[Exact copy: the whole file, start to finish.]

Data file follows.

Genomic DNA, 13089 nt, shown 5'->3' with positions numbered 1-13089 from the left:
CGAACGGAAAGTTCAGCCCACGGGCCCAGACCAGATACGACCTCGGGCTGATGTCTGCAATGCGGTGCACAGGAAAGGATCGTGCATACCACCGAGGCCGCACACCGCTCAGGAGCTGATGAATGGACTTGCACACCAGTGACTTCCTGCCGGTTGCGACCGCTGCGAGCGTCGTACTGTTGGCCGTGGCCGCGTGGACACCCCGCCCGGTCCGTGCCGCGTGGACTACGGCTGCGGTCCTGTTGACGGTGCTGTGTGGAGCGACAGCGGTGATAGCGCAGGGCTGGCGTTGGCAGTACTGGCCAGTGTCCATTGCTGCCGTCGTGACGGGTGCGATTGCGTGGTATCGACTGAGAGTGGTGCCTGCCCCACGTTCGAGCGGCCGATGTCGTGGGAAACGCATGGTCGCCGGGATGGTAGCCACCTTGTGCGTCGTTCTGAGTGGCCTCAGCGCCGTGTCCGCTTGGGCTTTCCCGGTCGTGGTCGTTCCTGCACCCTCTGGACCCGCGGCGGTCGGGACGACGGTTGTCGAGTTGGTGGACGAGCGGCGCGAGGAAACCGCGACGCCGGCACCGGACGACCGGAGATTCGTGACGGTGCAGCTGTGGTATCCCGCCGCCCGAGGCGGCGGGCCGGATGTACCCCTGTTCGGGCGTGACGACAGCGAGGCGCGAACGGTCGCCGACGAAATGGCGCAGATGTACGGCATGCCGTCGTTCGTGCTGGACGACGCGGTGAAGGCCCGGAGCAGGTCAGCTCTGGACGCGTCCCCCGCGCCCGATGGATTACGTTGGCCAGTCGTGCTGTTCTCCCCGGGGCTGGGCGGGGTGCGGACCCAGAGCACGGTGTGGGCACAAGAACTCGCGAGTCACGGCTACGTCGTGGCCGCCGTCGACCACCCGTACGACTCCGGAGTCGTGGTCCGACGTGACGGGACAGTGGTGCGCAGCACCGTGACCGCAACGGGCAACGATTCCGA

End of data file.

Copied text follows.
Genomic DNA, 13089 nt, shown 5'->3' with positions numbered 1-13089 from the left:
CGAACGGAAAGTTCAGCCCACGGGCCCAGACCAGATACGACCTCGGGCTGATGTCTGCAATGCGGTGCACAGGAAAGGATCGTGCATACCACCGAGGCCGCACACCGCTCAGGAGCTGATGAATGGACTTGCACACCAGTGACTTCCTGCCGGTTGCGACCGCTGCGAGCGTCGTACTGTTGGCCGTGGCCGCGTGGACACCCCGCCCGGTCCGTGCCGCGTGGACTACGGCTGCGGTCCTGTTGACGGTGCTGTGTGGAGCGACAGCGGTGATAGCGCAGGGCTGGCGTTGGCAGTACTGGCCAGTGTCCATTGCTGCCGTCGTGACGGGTGCGATTGCGTGGTATCGACTGAGAGTGGTGCCTGCCCCACGTTCGAGCGGCCGATGTCGTGGGAAACGCATGGTCGCCGGGATGGTAGCCACCTTGTGCGTCGTTCTGAGTGGCCTCAGCGCCGTGTCCGCTTGGGCTTTCCCGGTCGTGGTCGTTCCTGCACCCTCTGGACCCGCGGCGGTCGGGACGACGGTTGTCGAGTTGGTGGACGAGCGGCGCGAGGAAACCGCGACGCCGGCACCGGACGACCGGAGATTCGTGACGGTGCAGCTGTGGTATCCCGCCGCCCGAGGCGGCGGGCCGGATGTACCCCTGTTCGGGCGTGACGACAGCGAGGCGCGAACGGTCGCCGACGAAATGGCGCAGATGTACGGCATGCCGTCGTTCGTGCTGGACGACGCGGTGAAGGCCCGGAGCAGGTCAGCTCTGGACGCGTCCCCCGCGCCCGATGGATTACGTTGGCCAGTCGTGCTGTTCTCCCCGGGGCTGGGCGGGGTGCGGACCCAGAGCACGGTGTGGGCACAAGAACTCGCGAGTCACGGCTACGTCGTGGCCGCCGTCGACCACCCGTACGACTCCGGAGTCGTGGTCCGACGTGACGGGACAGTGGTGCGCAGCACCGTGACCGCAACGGGCAACGATTCCGA